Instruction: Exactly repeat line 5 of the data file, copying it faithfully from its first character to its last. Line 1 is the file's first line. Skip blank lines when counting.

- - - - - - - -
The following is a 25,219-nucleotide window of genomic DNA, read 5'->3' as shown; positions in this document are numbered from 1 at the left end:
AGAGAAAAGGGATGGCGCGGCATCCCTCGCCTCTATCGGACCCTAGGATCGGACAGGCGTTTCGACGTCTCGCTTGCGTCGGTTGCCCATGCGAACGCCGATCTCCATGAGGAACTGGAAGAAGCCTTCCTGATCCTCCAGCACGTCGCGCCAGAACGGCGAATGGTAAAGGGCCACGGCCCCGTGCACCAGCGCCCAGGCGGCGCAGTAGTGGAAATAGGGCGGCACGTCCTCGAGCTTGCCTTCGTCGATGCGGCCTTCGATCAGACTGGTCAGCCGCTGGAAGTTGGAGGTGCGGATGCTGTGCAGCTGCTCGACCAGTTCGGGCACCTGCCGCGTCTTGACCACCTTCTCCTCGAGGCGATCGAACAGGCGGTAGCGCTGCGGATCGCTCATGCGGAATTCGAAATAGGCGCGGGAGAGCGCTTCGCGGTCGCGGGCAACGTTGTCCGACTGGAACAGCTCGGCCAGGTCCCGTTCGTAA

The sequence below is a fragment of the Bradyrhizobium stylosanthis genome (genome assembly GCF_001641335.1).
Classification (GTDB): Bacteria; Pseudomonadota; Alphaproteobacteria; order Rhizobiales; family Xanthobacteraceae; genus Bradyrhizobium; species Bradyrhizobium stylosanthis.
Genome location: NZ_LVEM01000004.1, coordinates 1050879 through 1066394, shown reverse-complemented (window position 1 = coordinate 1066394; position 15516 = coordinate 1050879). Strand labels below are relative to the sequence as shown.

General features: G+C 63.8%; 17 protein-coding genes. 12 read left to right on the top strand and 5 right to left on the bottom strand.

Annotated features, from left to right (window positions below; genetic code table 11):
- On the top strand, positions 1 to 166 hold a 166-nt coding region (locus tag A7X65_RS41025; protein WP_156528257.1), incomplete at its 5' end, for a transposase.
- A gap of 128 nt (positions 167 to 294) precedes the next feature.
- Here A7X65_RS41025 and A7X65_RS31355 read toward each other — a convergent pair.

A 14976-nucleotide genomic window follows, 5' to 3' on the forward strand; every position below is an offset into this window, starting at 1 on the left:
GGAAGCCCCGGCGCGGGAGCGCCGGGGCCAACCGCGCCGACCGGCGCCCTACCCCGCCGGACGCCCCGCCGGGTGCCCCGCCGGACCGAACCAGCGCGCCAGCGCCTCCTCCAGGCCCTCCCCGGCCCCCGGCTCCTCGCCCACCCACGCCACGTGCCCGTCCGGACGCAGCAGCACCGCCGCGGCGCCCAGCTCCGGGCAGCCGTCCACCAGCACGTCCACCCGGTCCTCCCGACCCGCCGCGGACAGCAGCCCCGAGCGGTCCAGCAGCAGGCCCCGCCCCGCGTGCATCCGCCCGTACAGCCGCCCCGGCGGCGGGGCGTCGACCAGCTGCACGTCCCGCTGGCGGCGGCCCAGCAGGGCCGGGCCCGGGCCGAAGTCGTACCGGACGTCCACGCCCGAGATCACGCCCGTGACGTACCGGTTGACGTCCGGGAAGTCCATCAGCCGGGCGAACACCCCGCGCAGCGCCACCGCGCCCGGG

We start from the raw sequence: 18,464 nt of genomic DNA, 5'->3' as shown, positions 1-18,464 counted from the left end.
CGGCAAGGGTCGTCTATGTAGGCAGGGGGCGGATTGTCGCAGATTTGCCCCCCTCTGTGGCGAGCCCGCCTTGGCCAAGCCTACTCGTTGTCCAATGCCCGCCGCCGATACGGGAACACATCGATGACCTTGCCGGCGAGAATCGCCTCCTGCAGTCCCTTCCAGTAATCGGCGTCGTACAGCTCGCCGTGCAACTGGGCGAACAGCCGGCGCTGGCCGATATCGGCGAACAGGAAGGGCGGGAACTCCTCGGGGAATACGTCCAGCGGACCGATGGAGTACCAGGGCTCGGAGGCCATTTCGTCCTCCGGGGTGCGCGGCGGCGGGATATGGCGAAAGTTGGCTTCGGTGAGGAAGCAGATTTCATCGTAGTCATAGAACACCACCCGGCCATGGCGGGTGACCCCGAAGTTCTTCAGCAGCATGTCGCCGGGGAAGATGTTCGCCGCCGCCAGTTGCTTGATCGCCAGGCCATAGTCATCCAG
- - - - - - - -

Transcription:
Genome location: NZ_LVEM01000004.1, coordinates 1050879 through 1066394, shown reverse-complemented (window position 1 = coordinate 1066394; position 15516 = coordinate 1050879). Strand labels below are relative to the sequence as shown.